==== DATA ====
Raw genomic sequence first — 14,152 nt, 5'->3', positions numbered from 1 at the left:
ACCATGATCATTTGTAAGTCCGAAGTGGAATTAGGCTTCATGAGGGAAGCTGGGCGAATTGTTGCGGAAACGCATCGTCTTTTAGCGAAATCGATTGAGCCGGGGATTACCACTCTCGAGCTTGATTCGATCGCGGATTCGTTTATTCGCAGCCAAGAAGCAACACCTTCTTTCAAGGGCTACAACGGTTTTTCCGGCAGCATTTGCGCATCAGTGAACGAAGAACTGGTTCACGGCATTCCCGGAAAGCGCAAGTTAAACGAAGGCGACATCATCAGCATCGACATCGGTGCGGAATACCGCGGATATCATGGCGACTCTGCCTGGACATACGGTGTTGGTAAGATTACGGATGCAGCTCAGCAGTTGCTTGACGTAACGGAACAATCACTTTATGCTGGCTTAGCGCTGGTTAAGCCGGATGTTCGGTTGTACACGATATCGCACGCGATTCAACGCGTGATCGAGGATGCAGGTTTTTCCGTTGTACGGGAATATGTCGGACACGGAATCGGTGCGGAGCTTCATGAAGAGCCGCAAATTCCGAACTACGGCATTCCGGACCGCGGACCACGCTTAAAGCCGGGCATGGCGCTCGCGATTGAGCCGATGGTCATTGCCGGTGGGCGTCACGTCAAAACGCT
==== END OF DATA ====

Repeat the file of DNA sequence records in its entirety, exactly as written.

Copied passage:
Raw genomic sequence first — 14,152 nt, 5'->3', positions numbered from 1 at the left:
ACCATGATCATTTGTAAGTCCGAAGTGGAATTAGGCTTCATGAGGGAAGCTGGGCGAATTGTTGCGGAAACGCATCGTCTTTTAGCGAAATCGATTGAGCCGGGGATTACCACTCTCGAGCTTGATTCGATCGCGGATTCGTTTATTCGCAGCCAAGAAGCAACACCTTCTTTCAAGGGCTACAACGGTTTTTCCGGCAGCATTTGCGCATCAGTGAACGAAGAACTGGTTCACGGCATTCCCGGAAAGCGCAAGTTAAACGAAGGCGACATCATCAGCATCGACATCGGTGCGGAATACCGCGGATATCATGGCGACTCTGCCTGGACATACGGTGTTGGTAAGATTACGGATGCAGCTCAGCAGTTGCTTGACGTAACGGAACAATCACTTTATGCTGGCTTAGCGCTGGTTAAGCCGGATGTTCGGTTGTACACGATATCGCACGCGATTCAACGCGTGATCGAGGATGCAGGTTTTTCCGTTGTACGGGAATATGTCGGACACGGAATCGGTGCGGAGCTTCATGAAGAGCCGCAAATTCCGAACTACGGCATTCCGGACCGCGGACCACGCTTAAAGCCGGGCATGGCGCTCGCGATTGAGCCGATGGTCATTGCCGGTGGGCGTCACGTCAAAACGCT